The tidal Ipswich River was a play place for my father Sumner and his two brothers, Frank and Roger. One game the brothers played, as the tide turned, was to run down to end of the pier, jump, and grab for a moored dory’s swinging stern.
Pump elbows, piston knees, swim if you miss.
Frank and Sumner have jumped and grabbed; they inch over to the gunwales to free up the stern for Roger.
He sinks, bobs up, sinks. They reach for him, but Roger’s arms and legs pinwheel as he dangles under a tree of hair.
Suddenly a grown-up is in the water, grabbing Roger’s arm. He heaves him onto the dock. Roger throws up water and starts to cry.
You a’right? the man drawls, squinting down at him. Roger nods and slicks back his hair. Frank and Sumner dog paddle to the dock and pull themselves up. The man walks away.
Red Hinckley! whispers Sumner.
The n’er-do-well? Roger hiccups.
Yeah! marvels Frank.
The brothers decide that since Roger hasn’t drowned they won’t tell their parents what happened.
Some years later, Louisa, their mother, looks up from the paper and says, Red Hinckley died. She tsk-tsks and peers over at Frank–the father, not the son.
He looks up from his reading and sighs. Too bad he never amounted to anything, always disappointed his poor mother. Just a N’er-do-well.
The brothers are at the kitchen table doing homework. They look at each other. Sumner clears his throat after getting a nod from Roger and Frank.
Well, Dad, not exactly he begins; and, as Louisa and Frank’s mouths fall open, he recounts Red’s act of valor.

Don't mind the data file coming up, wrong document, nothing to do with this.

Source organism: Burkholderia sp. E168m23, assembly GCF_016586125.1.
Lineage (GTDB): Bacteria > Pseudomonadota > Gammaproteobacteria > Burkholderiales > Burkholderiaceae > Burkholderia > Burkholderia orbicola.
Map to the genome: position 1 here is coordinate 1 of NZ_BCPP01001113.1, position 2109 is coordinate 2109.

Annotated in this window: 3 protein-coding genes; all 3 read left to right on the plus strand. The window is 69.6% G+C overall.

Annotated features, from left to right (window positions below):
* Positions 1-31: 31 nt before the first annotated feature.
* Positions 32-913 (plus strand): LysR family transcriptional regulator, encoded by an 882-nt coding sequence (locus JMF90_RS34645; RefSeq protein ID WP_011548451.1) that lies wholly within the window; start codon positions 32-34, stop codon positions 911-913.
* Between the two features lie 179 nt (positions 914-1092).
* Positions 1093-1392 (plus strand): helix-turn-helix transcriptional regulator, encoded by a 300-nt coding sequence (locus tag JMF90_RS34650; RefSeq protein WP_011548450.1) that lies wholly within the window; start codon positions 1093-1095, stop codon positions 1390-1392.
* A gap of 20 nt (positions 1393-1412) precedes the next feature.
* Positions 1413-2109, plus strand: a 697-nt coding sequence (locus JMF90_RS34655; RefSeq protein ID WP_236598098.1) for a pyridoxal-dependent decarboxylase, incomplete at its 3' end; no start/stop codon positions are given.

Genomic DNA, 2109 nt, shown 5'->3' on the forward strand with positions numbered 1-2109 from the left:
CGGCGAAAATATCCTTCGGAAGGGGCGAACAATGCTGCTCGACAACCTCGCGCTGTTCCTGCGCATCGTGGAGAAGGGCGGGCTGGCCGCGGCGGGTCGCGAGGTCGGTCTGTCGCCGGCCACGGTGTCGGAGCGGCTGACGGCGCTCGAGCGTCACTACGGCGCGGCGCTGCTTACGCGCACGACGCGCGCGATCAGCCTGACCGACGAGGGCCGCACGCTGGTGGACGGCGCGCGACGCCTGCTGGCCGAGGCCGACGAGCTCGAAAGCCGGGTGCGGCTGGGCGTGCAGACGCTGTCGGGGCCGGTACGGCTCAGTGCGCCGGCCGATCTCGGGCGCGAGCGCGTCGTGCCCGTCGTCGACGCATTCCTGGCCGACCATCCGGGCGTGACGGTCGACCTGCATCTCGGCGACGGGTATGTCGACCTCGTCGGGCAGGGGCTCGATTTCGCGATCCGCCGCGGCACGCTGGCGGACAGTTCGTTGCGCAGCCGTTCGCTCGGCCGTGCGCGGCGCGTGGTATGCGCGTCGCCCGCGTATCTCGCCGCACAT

The effect of the story on their parents stuns the boys.
And you NEVER told us?
Well, Roger was okay, and…
But you never TOLD?
Dad, it ended all right. Roger wasn’t even scared.
But what about Red Hinckley?
This question stops the boys’ protests mid-stride.
Er, what about Red?
Yes, you never thought about him, did you? His good deed might have been the stick that altered the course of his life’s river. But you hid it. Instead of being the town’s N’er-do-well he could have been its hero. We would have greeted him with handshakes every time we saw him. Instead? We and the rest of town crossed to the other side of the street to avoid him. Just think what he might have become, but didn’t. All because of you three and your sin of omission.
My father told that story dozens of times when he thought we were not telling him something he needed to know: When he wanted the whole story of a late night date. When a teacher called to complain. When the car came back with a dent. Or, he told it BEFORE the date, or school, or an outing that was to happen. As a warning. Beware the sin; and, then, beware the sin of omission.
PATTY (Sumner’s Daughter) 3/19/13